Many trip reports, some for Spitsbergen, are posted on the websites listed here. On some of these websites some reports are independent and some are posted by tour companies who organize tours to Spitsbergen. These tour companies and others also post their own reports on their websites, which are listed under 'Some Organized Tours to Spitsbergen' below.
The costs of organized tours partly reflect the quality of the tour leaders. Some leaders are certainly better than others and many companies claim their leaders are the best but even the best rely at least to some extent on the exceptional skills of the local guides they employ. If you are travelling independently, employing such local guides will greatly increase your chances of seeing the wildlife you wish to see.
There are many tour companies who organize tours to see mammals, birds, other wildlife and other natural wonders. The cost of these tours vary considerably according to such variables as the airlines used, the number of days the tours last, the number of sites visited, the number of people in the group (an important consideration if you wish to see such wildlife as rainforest mammals and birds), the number of tour leaders, the standard of accommodation and transport, and the percentage profit the company hopes to make. Generally, where the number of days tours last and the number of sites visited are similar, the cheapest tours are those that use the cheapest airlines, accommodation and local transport, that have the largest groups with the least number of leaders, and that make the least amount of profit. The most expensive tours tend to be those which are exceptionally long, use the most expensive accommodation (ridiculously lavish in some cases, even for single nights) and which make the most profit. Some tour costs partly reflect the quality of the tour leaders. Some leaders are certainly better than others and many companies claim their leaders are the best but even the best rely at least to some extent on the exceptional skills of the local guides they employ.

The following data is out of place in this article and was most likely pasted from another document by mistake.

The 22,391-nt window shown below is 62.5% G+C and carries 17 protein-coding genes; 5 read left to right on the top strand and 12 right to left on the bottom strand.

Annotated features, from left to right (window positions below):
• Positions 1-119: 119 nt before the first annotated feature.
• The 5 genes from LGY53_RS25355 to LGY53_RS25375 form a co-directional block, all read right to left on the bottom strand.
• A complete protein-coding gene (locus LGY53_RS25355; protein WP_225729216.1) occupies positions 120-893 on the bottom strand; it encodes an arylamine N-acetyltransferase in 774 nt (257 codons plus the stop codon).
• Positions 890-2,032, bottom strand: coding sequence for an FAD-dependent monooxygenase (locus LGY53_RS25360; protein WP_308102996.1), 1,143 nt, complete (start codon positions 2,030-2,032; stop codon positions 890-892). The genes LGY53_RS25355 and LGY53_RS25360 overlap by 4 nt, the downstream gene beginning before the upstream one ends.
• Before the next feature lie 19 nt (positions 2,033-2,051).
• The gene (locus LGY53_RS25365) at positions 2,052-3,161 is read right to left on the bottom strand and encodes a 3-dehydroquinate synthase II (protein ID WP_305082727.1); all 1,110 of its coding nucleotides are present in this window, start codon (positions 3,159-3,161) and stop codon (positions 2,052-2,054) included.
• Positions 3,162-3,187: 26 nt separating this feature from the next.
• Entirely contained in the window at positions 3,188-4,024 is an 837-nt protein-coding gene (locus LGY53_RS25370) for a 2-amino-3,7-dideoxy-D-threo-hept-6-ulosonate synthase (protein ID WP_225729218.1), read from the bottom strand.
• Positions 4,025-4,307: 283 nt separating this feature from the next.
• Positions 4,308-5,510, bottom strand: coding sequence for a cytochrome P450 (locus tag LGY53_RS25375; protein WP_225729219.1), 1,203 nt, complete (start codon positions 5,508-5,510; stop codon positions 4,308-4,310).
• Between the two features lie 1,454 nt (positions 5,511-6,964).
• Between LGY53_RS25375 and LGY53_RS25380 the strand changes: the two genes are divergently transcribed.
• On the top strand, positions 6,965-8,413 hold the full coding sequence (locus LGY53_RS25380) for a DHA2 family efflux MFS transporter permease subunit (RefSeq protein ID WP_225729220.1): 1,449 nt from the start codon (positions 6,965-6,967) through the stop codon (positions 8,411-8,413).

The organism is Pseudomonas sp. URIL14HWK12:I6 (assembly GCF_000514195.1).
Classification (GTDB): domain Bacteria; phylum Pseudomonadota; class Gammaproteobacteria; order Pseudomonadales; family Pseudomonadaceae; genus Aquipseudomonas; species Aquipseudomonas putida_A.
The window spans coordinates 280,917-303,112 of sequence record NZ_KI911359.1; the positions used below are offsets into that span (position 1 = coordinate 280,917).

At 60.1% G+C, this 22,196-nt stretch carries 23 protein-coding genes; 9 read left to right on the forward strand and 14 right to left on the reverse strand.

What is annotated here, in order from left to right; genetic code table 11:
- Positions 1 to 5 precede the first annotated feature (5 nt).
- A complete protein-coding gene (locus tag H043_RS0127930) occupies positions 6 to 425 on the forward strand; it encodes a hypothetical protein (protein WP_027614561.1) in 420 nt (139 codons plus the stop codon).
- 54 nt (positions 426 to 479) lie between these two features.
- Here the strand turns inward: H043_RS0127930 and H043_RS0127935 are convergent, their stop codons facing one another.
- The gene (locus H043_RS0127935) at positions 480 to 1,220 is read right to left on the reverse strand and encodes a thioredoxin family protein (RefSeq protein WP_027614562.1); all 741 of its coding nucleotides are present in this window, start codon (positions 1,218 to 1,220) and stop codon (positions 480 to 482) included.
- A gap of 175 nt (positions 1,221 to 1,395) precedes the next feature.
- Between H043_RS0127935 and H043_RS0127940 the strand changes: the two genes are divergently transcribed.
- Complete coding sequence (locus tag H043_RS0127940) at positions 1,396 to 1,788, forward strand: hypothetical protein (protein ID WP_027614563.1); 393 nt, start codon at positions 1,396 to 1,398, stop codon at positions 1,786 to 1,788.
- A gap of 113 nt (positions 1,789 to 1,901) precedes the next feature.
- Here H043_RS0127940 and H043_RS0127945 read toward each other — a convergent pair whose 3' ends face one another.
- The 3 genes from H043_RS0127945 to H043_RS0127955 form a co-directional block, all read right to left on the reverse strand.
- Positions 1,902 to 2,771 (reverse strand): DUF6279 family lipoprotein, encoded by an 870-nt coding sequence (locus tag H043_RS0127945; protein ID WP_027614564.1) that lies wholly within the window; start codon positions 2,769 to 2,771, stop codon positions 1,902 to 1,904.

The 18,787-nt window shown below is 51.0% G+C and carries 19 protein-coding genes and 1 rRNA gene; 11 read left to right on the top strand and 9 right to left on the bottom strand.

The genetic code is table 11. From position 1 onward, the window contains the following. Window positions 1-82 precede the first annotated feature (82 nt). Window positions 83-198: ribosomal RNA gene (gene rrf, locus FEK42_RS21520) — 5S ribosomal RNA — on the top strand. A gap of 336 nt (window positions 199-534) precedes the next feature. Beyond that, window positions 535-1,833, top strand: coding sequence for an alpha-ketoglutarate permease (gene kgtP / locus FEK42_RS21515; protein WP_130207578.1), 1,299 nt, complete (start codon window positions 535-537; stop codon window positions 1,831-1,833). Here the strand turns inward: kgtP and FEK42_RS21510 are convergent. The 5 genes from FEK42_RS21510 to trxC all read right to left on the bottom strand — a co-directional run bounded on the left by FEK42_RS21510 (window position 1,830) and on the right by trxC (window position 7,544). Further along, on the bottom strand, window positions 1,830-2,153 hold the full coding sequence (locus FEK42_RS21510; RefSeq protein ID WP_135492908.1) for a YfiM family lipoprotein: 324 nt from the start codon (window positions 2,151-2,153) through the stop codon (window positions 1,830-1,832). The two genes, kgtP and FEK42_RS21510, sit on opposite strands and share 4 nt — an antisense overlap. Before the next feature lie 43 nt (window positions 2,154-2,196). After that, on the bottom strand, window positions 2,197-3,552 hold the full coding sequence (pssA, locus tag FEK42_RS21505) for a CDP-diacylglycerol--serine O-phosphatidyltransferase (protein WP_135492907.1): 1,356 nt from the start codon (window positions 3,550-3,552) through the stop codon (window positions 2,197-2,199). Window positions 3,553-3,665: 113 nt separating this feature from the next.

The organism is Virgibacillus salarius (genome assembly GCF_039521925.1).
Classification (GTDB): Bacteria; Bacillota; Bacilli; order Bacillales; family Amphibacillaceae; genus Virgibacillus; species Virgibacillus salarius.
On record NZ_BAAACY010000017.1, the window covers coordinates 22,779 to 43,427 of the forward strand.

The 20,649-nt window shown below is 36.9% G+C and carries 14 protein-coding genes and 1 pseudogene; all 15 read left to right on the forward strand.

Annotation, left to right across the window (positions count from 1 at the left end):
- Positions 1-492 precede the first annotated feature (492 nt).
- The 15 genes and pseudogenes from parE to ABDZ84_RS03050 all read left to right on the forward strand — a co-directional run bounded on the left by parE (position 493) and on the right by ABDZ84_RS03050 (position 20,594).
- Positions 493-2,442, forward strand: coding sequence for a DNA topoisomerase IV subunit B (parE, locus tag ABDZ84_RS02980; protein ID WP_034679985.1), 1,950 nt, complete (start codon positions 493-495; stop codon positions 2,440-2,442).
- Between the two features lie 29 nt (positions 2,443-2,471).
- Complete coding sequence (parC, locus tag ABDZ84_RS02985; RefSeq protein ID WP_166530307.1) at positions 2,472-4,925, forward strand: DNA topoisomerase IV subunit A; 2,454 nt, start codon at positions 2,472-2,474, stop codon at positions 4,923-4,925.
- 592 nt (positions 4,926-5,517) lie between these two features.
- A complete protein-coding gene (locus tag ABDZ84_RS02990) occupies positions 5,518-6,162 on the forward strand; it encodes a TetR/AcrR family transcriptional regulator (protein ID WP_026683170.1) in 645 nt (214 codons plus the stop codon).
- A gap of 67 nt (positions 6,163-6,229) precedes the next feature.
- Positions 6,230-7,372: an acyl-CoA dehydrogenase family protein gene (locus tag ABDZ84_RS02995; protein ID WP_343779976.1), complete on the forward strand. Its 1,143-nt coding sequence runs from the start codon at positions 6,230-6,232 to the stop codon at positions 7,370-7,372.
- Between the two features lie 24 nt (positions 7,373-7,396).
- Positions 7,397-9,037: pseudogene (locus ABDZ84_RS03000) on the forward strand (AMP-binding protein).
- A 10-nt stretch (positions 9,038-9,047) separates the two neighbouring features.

While tour companies organize tours with set itineraries many also organize custom tours for individuals and private groups who instead of taking a tour with a set itinerary want to follow their own itinerary to suit their own personal tastes, whether it be mammals, birds, other wildlife, other natural wonders or even man-made attractions, or a mixture of them all. Many organized tours with set itineraries are also fast-paced and target as many species as possible, whether they are mammals, birds or other wildlife or everything, which usually leaves little time to enjoy the best sites and individual species, but on a custom tour those taking part can specify the pace and the sites and species they wish to concentrate on. Custom tours also suit people who like to travel with people they already know, rather than with a group of strangers, and people with partners with different interests. Individuals and small groups will almost certainly have to pay more than the price of an organized tour with a set itinerary but a large group of friends may be able to travel for less than the price quoted for a set tour.
Tour companies who run organized tours or can arrange custom tours to Spitsbergen include the following.